Unfortunately, for the introvert, formal giveaways can feel like another round of “me-me-me.” That’s why I’ve shied from them in the past. However, with a modest budget (under $1,000), you can enlist an entity like Goodreads to do the shoutouts on your behalf (here’s what they’re doing for me).
The extra advantage of Goodreads is that you’re reaching a reading community, as opposed to a more general audience that may or may not spend their precious dollars on books.
4. Use automated services
One of the current prime directives for authors is to offer a newsletter and use it to market their books to readers. Besides adding carrying costs, this model requires a constancy that spells “overwhelm” for the introverted author. If you’re like me, this will mean you won’t do the required newsletter marketing, because, again, it feels too “me-me-me.” Eventually, you’ll end up paying dearly to carry a big list, with little return in book sales.
What’s your alternative? Try using automated services that allow you to design once, then them let roll. My services of choice, through MailChimp, are Google ads and the creation of education series. The most effective Google ads lead potential readers to your education series. Your education series will communicate multiple times with the reader, in a way that leaves you out of the constancy picture and gives them something that invites and intrigues. While this doesn’t always lead to book sales (though it certainly sells more books than non-existent newsletter marketing), it definitely creates impact, as people engage in their own creative acts in conversation with your work.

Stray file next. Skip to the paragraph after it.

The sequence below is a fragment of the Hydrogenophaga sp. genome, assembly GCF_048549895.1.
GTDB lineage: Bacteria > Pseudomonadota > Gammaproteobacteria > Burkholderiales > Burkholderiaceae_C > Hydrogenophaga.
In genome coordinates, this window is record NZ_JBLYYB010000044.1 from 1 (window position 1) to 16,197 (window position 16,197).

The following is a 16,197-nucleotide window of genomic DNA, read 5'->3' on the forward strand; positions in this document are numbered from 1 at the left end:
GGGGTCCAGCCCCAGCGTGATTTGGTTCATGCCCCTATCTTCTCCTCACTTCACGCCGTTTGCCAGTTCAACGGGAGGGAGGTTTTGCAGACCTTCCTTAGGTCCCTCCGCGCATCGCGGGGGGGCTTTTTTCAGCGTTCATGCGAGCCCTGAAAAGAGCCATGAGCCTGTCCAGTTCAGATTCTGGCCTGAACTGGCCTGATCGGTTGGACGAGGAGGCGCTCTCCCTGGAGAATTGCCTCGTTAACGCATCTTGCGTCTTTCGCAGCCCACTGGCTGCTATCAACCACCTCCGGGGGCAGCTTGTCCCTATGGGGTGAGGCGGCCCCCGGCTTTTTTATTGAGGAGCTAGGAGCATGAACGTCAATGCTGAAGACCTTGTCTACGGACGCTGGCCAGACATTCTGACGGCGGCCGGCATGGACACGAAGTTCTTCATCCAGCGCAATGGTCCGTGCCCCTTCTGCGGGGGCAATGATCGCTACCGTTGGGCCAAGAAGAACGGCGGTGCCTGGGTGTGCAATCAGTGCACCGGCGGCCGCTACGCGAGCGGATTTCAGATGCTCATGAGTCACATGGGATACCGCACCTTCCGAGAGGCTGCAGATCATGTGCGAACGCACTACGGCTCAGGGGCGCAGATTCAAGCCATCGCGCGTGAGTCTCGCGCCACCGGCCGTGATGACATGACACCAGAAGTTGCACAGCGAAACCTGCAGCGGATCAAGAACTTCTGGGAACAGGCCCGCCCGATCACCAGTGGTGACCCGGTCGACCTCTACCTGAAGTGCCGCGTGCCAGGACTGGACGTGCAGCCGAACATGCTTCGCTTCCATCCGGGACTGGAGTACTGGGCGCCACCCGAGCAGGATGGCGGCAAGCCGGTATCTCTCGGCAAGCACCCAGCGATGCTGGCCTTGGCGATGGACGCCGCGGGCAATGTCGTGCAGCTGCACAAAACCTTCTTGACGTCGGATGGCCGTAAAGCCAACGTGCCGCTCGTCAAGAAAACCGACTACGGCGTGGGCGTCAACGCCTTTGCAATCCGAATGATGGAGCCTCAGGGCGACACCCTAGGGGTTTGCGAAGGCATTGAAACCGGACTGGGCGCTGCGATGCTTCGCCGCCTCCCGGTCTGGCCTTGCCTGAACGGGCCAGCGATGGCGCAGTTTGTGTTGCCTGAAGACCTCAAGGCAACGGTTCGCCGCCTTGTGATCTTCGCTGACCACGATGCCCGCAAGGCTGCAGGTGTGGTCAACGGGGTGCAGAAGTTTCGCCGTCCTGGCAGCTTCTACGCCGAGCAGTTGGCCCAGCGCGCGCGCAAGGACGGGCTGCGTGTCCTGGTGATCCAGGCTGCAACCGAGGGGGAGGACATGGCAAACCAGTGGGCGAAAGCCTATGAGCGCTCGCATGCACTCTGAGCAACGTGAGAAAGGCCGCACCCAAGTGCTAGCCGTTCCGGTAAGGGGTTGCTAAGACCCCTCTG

5. Stretch just a little
I like to think of a book launch as something that actually happens again and again—kind of like batting a balloon into the air then keeping it airborne with small taps over time. In fact, the author who treats the book launch like one big helium balloon marked “Buy my book now!” is almost sure to find that balloon deflated in the next canyon over, sometimes within mere months.
The problem for the introvert, yet again, is that a million taps over time leaves us feeling tapped. This is especially hard when the taps are happening via live gigs that require us to interact with crowds.
For me, that means I now forego making live appearances (though I might be really tempted to attend a golden dress ball, and wear this dreamy number, minus the prom date, should anyone wish to plan the event).